For example, you can find plenty of reviewers with just one review each (one-hit wonders). If they have identical vote totals but different dates, the main difference in their ranking is due to the dates of their respective reviews - unless some other factor is involved. If they have identical dates but different votals, he main difference in their ranking is due to the voting on their respective reviews - unless some other factor is involved. If both votes and dates are identical, they might be very close in the rankings, but unless the researcher has been tracking the reviews and knows when the votes were cast, the difference in voting date is unknown. In such cases, ranking discrepancy may provide a clue.

If you compare enough reviews by one-hit wonders, you can either satisfy yourself that dates and votes are the only things that affect their rankings, or you can find something suggesting that another factor is involved. In doing research, it is best to keep all links so that you can go back and check - not least because more votes may have been added, or more reviews.

If, in doing research, you find something that doesn't fit the pattern, say so on a forum but keep your mind open to the possibility that there is an explanation that somebody else already knows. If there is no explanation, your finding could be the basis for further research.

5) Facts v speculation

Like I said earlier, nobody outside Amazon knows the algorithm, but we do know the pattern. So, for example, it is a FACT that unhelpful votes weigh more heavily than helpful votes, but their relative weighting is SPECULATION.

Amazon's current ranking system is mysterious but that makes it intriguing to some of us.

Posted on 18 Jan 2013 14:27:46 GMT
The Leveller says:

Has it ever entered your thoughts that Amazon could be manipulating the rankings to 'some' extent by awarding positive/negative votes to certain reviewers, just to keep people on their feet so to speak? As in the ghost vote phenomenon mentioned on here a few times.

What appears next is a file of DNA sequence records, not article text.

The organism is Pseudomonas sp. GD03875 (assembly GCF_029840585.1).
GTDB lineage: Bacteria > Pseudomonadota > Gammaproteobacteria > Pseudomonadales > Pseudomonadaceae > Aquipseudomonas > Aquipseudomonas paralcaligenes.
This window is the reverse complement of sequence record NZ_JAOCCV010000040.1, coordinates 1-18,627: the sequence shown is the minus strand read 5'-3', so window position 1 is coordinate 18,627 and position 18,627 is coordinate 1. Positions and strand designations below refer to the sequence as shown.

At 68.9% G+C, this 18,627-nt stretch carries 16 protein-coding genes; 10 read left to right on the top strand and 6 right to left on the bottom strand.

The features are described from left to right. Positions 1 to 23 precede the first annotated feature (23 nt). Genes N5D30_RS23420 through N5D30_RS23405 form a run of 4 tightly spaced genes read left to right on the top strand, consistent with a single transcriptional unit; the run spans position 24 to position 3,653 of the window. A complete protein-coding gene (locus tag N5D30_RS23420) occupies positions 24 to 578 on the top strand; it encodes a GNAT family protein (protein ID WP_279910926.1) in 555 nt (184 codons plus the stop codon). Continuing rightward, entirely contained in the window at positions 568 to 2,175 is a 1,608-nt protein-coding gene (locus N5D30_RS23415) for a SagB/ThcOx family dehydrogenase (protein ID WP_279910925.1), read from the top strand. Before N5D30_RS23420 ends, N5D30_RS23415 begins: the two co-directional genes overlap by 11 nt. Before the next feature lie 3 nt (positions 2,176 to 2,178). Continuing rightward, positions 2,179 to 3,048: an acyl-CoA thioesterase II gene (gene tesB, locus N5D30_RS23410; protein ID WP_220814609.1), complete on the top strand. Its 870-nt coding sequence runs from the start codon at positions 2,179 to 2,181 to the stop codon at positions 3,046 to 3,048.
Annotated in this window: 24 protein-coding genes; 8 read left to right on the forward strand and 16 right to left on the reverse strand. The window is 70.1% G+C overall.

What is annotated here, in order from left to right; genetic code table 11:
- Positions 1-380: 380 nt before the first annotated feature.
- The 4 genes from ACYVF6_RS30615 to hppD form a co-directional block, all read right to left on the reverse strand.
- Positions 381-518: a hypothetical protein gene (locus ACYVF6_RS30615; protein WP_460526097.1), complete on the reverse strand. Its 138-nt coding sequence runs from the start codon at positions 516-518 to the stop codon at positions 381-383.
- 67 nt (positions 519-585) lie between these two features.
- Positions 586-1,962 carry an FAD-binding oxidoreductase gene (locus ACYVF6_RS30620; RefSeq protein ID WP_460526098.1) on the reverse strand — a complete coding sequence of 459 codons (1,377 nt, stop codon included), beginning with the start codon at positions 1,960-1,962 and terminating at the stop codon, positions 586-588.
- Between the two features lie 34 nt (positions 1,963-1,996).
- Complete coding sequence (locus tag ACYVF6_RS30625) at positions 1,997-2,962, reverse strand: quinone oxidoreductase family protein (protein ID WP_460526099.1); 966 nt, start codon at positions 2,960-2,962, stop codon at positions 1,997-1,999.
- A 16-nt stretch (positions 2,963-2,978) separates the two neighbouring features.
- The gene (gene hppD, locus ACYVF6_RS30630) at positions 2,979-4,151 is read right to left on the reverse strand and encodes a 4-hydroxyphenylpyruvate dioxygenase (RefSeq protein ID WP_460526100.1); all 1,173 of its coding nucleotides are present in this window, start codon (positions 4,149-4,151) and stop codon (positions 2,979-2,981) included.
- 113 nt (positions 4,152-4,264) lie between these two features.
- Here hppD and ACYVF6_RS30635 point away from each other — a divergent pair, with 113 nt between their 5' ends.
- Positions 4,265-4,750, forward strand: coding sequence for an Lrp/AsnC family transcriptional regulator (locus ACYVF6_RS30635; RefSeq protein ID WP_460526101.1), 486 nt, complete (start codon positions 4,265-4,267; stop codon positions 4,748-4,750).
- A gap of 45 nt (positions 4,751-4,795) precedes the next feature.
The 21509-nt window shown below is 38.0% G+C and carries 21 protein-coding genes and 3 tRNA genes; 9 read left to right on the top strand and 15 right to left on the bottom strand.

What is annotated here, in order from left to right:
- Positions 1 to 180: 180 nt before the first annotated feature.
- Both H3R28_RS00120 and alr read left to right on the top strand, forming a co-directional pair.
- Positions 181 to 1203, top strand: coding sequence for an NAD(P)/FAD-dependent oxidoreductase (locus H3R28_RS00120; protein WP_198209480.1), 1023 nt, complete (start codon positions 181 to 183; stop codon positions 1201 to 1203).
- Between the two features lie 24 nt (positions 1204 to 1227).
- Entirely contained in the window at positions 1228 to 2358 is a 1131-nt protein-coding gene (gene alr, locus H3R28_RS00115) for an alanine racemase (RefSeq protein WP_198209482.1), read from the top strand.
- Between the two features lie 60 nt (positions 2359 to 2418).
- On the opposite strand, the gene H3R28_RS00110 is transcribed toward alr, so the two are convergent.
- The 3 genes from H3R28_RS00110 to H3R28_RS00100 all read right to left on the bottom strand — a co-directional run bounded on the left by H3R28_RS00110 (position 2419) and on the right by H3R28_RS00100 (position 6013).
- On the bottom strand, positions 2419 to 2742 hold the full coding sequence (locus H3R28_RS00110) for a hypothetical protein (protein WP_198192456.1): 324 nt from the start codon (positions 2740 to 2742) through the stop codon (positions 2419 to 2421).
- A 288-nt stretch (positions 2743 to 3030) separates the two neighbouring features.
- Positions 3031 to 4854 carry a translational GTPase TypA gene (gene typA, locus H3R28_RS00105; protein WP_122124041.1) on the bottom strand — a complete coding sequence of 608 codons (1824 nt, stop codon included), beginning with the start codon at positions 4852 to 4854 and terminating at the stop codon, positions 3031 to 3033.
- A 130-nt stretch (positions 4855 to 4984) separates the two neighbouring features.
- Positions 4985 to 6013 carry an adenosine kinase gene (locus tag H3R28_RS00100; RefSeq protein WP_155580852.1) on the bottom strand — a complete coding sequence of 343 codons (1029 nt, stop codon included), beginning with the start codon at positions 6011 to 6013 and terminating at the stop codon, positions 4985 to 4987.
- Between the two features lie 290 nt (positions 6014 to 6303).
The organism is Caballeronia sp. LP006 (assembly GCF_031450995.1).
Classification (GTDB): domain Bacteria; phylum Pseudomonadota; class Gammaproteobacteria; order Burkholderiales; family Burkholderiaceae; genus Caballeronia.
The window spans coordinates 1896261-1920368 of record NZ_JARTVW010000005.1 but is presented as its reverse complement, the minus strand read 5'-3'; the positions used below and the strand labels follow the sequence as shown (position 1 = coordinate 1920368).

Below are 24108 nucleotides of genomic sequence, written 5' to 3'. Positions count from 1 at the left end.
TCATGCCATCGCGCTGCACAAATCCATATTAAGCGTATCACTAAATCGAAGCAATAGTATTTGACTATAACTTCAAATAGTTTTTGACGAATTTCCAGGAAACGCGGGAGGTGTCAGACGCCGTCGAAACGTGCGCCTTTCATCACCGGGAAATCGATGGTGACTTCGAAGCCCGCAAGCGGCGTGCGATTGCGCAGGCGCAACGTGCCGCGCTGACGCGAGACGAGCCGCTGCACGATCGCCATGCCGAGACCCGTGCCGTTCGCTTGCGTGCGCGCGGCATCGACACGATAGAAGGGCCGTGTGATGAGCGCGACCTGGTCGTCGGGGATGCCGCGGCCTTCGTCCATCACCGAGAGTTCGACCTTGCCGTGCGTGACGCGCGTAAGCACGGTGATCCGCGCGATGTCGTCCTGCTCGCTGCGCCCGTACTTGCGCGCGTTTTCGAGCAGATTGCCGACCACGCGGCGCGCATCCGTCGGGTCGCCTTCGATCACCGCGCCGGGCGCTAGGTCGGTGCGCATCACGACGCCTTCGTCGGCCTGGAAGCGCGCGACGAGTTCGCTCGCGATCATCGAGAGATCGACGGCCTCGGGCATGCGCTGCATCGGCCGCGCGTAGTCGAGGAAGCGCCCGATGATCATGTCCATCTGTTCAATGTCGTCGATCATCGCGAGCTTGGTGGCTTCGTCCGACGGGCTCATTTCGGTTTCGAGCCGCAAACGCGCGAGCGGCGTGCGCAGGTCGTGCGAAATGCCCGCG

If you post around 10 or so reviews sometimes within an hour they can all gain a plus vote. Saying that though I noticed one reviewer in the last week who washed their account and posted 80+ overnight reviews and gained only a handful of + and - votes.

Any thoughts?

In reply to an earlier post on 18 Jan 2013 14:38:38 GMT
The Truth has posted at various times that it's a software glitch. I know this nonsense doesn't happen in America.

There are any number of scams on all Amazon sites. Washing reviews is not against the rules but while I understand people doing it to get rid of particularly nasty comments that Amazon won't remove, some people just do it to get rid of negs - and not just top reviewers.

When I reviewed an album last year, it had one other review and it was a good one. Other reviews eventually appeared but I wasn't impressed by them. Unusually for me, I watched that page most days for a while and the other review made it to 6/6 as mine did. I forgot about the page for a while and next time I looked, my review had more votes including some negs, but I didn't see the other review. Eventuially, I found it among the reviews with no votes, so it had been washed. Going to the reviewer's profile page, I saw it was his only review. Sad.

In reply to an earlier post on 18 Jan 2013 14:39:18 GMT
The Truth says:
Don't take this the wrong way, it's a compliment, but I sometimes wonder if you have Asperger's - either that or you are a cyborg and part computer :-?

Was that 80 plus new reviews Levelller, or did they wash and repost 80 plus reviews that had already written and posted previously?

In reply to an earlier post on 18 Jan 2013 14:42:16 GMT
The Truth says:
True - I reckon it was a glitch (but of course had no proof) it seems to have stopped now though... at least for me.

In reply to an earlier post on 18 Jan 2013 14:49:07 GMT
You aren't the first to mention Asperger's, but based on what I've heard and read about it, I think it's a load of bull anyway.

In reply to an earlier post on 18 Jan 2013 14:55:00 GMT
The Leveller says:

It was 80 odd new reviews. A mammoth effort of copy and pasting overnight (I don't sleep much). Same review on a set of 20 books, four times from different sellers/publishers. A lot were removed the next day due to uber negging by the looks of it.

Just a long time top reviewer trying to protect their position from dropping further I think.

Posted on 18 Jan 2013 15:56:14 GMT
Last edited by the author on 18 Jan 2013 15:57:59 GMT
Bob says: